Variation in the support received by people who care for a person with a learning disability is having a damaging effect on their health and ability to look after the person they care for, according to new research.
Research by Carers UK found that of 4,935 carers of an older, disabled or seriously-ill loved one, 65% said one or more of their local services were not carer-friendly as they fail to recognise and support them in their caring role. As a consequence, 61% of carers say this lack of support is having a negative impact on their health.
More specifically, of the 4,935 carers surveyed, more than a quarter (1,126 carers) care for a loved one with a learning disability. Of those:
• Carers rated the pharmacy and GP practice as the most carer-friendly services in their community
• Care and support services were ranked the least carer-friendly (23%), followed by the local high street, i.e. street layout, shops, parking, public toilets, cafes, etc (19%)
• When asked to think about the impact the service they considered to be the least carer-friendly had on them: 63% said it made it more difficult to look after the person they cared for; 59% said it had a negative impact on their physical and/or mental health and 36% said it had negatively impacted their relationships with friends or family.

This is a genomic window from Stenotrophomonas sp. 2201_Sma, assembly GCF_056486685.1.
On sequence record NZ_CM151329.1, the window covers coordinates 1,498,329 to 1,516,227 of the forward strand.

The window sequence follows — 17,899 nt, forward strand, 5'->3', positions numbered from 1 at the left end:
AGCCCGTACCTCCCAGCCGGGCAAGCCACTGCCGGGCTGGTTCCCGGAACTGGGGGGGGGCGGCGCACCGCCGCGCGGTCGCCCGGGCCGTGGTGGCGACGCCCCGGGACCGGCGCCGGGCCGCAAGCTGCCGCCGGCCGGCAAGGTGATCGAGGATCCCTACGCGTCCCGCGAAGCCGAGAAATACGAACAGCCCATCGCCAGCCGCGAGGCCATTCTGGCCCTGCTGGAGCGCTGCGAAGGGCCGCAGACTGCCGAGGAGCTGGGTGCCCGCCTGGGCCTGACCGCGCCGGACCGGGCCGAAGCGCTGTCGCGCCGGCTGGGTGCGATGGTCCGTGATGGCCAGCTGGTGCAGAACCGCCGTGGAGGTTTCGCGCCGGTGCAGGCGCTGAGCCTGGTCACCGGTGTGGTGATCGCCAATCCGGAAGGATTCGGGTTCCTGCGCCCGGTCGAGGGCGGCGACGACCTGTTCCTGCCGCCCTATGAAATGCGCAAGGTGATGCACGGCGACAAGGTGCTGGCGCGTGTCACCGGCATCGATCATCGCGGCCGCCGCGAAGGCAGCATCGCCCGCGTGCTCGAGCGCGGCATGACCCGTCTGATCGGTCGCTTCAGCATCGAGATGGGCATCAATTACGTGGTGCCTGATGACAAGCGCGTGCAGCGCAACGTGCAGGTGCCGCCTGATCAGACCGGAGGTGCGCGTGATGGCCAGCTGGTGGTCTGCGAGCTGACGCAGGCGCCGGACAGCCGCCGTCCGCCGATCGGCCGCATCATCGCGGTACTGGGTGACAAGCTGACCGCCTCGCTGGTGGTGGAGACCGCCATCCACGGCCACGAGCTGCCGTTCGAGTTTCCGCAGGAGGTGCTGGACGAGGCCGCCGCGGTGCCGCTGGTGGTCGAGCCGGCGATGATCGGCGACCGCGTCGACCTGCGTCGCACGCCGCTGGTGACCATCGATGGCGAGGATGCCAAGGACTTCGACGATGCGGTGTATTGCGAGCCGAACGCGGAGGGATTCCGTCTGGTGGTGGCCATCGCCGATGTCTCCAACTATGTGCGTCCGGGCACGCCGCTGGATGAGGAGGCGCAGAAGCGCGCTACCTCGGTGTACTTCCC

Publication of the research coincides with Carers Week 2015, which runs from Monday June 8 to Sunday June 14.
The support provided by the UK’s 6.5 million unpaid carers saves the country £119 billion a year, according to research by Carers UK and University of Leeds (2011) – but this could be at risk if a lack of carer-friendly communities continue to make it hard for carers to look after their partners, relatives or friends, say the 6 charities behind Carers Week 2015.
In light of this, the 6 charities – Carers UK, Age UK, Carers Trust, Independent Age, Macmillan Cancer Support and MS Society – have called on individuals, organisations and services to build more ‘carer-friendly communities’ to improve the lives of local carers.
Carers Week Manager Diana Walles said: “It can make a huge difference to the lives of carers when they are supported by their local services and communities; whether it is a GP surgery being more flexible with their appointment times, employers creating and implementing carer-friendly policies, or a local supermarket training their staff to better identify hidden carers and signpost them to information about support services in the local area.
“Despite this, the variation in the quality of carer-friendly services across the country is putting the health of carers, and their ability to support the people they care for, at risk. This Carers Week, we’re trying to change this reality. We’re calling on individuals and organisations to think about what they can do to improve the lives of carers in their community.”